What is money laundering?
Money laundering involves carrying out transactions with the aim of providing apparently lawful origins for criminal money. Since December 2001, money laundering has been a criminal offence in its own right, meaning that it does not require a conviction for a predicate offence, such as drug trafficking or trafficking of human beings.
The legal definition of money laundering is set out in Article 420bis of the Dutch Criminal Code. FIU- the Netherlands uses the following definition:
In other words, money laundering is providing an apparently legal origin for illegal money.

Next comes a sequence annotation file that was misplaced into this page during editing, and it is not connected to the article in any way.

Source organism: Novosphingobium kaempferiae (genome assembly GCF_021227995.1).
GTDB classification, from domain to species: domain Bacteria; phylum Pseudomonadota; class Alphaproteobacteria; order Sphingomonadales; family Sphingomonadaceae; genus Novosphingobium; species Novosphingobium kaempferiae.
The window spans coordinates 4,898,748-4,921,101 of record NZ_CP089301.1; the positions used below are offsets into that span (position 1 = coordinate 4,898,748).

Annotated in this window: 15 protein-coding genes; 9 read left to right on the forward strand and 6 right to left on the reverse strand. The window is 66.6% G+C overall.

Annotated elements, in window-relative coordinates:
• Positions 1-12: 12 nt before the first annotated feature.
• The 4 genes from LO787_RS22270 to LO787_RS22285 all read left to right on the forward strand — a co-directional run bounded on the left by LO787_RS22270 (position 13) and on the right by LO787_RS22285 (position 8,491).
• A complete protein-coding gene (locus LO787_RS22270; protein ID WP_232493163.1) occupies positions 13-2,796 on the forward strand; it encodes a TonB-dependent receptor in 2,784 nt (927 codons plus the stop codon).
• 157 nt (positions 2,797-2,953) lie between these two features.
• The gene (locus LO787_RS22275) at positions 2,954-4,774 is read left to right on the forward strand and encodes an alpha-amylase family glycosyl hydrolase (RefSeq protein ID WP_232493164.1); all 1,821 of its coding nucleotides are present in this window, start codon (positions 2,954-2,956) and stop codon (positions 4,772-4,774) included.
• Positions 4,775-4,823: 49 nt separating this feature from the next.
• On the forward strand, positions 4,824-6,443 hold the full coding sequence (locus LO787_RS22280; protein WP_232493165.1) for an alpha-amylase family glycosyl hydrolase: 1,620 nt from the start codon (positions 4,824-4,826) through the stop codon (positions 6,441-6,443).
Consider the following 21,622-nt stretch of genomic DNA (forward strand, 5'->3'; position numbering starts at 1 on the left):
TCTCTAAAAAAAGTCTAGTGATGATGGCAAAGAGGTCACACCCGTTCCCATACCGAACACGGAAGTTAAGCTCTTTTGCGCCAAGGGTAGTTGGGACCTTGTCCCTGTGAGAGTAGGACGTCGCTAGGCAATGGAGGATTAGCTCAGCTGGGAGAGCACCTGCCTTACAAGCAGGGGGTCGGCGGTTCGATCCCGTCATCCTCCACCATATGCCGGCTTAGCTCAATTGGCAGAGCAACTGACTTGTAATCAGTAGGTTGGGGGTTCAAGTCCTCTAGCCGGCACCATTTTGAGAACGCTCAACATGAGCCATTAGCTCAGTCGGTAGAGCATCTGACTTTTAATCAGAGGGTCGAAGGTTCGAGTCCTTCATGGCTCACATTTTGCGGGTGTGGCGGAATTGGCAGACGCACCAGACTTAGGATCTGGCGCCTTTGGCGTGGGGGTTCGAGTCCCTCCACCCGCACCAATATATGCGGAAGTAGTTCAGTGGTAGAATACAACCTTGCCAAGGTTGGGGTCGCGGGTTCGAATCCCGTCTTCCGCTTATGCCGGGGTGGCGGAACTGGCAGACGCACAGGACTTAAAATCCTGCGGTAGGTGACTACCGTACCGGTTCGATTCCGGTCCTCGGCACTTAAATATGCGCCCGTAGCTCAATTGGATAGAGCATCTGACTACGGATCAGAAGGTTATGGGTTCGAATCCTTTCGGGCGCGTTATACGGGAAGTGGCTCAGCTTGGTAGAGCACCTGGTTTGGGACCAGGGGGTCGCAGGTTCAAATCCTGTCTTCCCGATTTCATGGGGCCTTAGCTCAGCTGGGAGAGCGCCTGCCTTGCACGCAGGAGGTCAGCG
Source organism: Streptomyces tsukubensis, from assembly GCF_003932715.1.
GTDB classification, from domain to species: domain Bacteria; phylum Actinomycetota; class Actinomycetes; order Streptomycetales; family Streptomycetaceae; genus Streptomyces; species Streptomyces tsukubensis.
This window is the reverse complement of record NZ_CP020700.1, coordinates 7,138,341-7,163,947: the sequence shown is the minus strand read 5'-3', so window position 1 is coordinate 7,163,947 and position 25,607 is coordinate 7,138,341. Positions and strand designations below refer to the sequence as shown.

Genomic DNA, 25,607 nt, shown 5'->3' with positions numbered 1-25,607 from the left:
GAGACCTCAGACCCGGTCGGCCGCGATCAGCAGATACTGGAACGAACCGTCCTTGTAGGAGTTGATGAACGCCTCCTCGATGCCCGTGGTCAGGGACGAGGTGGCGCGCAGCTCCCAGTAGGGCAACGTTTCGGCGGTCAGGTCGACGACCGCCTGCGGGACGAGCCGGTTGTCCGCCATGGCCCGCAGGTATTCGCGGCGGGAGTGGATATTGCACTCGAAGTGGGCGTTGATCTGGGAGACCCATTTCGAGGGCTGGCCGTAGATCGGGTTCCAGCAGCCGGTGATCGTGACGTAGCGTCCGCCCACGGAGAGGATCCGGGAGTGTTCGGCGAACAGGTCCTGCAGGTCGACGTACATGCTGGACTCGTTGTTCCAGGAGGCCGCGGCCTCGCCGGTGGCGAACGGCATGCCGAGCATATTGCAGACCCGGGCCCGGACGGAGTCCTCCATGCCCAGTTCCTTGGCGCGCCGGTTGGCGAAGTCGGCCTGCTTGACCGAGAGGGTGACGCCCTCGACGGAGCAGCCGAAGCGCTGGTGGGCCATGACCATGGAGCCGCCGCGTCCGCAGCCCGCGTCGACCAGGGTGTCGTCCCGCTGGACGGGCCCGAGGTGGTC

The Netherlands takes what is known as an “all-crimes approach” to money laundering. This means that all crimes that generate illegally acquired money can be a predicate offence for money laundering, and any related payment may thus be designated an unusual transaction in the light of the Wwft. This may range from payments in relation to Child Sexual Abuse Images to payments in the context of subsidy fraud. The implementation of a European directive on combating money laundering by criminal law, which came into effect on 3 December 2020, standardizes this approach throughout Europe. This directive lists 22 criminal activities – from cybercrime to corruption, and from fraud to sexual exploitation – that all EU states must define as predicate offences for money laundering.